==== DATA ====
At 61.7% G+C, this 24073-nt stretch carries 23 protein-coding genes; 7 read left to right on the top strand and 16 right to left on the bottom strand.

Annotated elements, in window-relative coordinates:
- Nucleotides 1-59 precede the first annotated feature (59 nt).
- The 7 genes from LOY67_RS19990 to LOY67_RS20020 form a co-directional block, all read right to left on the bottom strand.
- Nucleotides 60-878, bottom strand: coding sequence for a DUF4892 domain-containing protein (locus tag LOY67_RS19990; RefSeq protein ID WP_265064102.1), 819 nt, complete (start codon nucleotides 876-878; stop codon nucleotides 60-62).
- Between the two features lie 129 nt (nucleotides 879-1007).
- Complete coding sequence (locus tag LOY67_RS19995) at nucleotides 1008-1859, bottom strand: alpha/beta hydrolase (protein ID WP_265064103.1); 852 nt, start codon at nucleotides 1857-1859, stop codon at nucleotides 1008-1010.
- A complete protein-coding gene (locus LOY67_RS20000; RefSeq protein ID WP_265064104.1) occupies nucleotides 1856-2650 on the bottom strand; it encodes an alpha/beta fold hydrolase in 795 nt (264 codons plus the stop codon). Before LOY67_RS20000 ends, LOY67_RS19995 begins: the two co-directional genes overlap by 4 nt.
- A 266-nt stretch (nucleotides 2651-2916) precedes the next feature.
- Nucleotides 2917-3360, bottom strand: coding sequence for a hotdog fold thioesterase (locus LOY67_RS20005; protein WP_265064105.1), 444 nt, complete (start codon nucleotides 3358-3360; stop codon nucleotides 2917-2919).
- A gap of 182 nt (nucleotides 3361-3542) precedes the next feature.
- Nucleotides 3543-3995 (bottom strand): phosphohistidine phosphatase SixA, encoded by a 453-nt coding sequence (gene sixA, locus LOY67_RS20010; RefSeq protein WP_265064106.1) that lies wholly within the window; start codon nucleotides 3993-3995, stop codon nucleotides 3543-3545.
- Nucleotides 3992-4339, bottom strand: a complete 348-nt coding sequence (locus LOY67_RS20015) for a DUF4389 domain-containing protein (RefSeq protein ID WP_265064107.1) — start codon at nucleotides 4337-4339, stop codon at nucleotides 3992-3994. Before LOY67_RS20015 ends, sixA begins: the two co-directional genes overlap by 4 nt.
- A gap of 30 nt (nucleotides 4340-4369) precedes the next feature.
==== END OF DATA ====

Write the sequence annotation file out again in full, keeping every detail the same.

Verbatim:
At 61.7% G+C, this 24073-nt stretch carries 23 protein-coding genes; 7 read left to right on the top strand and 16 right to left on the bottom strand.

Annotated elements, in window-relative coordinates:
- Nucleotides 1-59 precede the first annotated feature (59 nt).
- The 7 genes from LOY67_RS19990 to LOY67_RS20020 form a co-directional block, all read right to left on the bottom strand.
- Nucleotides 60-878, bottom strand: coding sequence for a DUF4892 domain-containing protein (locus tag LOY67_RS19990; RefSeq protein ID WP_265064102.1), 819 nt, complete (start codon nucleotides 876-878; stop codon nucleotides 60-62).
- Between the two features lie 129 nt (nucleotides 879-1007).
- Complete coding sequence (locus tag LOY67_RS19995) at nucleotides 1008-1859, bottom strand: alpha/beta hydrolase (protein ID WP_265064103.1); 852 nt, start codon at nucleotides 1857-1859, stop codon at nucleotides 1008-1010.
- A complete protein-coding gene (locus LOY67_RS20000; RefSeq protein ID WP_265064104.1) occupies nucleotides 1856-2650 on the bottom strand; it encodes an alpha/beta fold hydrolase in 795 nt (264 codons plus the stop codon). Before LOY67_RS20000 ends, LOY67_RS19995 begins: the two co-directional genes overlap by 4 nt.
- A 266-nt stretch (nucleotides 2651-2916) precedes the next feature.
- Nucleotides 2917-3360, bottom strand: coding sequence for a hotdog fold thioesterase (locus LOY67_RS20005; protein WP_265064105.1), 444 nt, complete (start codon nucleotides 3358-3360; stop codon nucleotides 2917-2919).
- A gap of 182 nt (nucleotides 3361-3542) precedes the next feature.
- Nucleotides 3543-3995 (bottom strand): phosphohistidine phosphatase SixA, encoded by a 453-nt coding sequence (gene sixA, locus LOY67_RS20010; RefSeq protein WP_265064106.1) that lies wholly within the window; start codon nucleotides 3993-3995, stop codon nucleotides 3543-3545.
- Nucleotides 3992-4339, bottom strand: a complete 348-nt coding sequence (locus LOY67_RS20015) for a DUF4389 domain-containing protein (RefSeq protein ID WP_265064107.1) — start codon at nucleotides 4337-4339, stop codon at nucleotides 3992-3994. Before LOY67_RS20015 ends, sixA begins: the two co-directional genes overlap by 4 nt.
- A gap of 30 nt (nucleotides 4340-4369) precedes the next feature.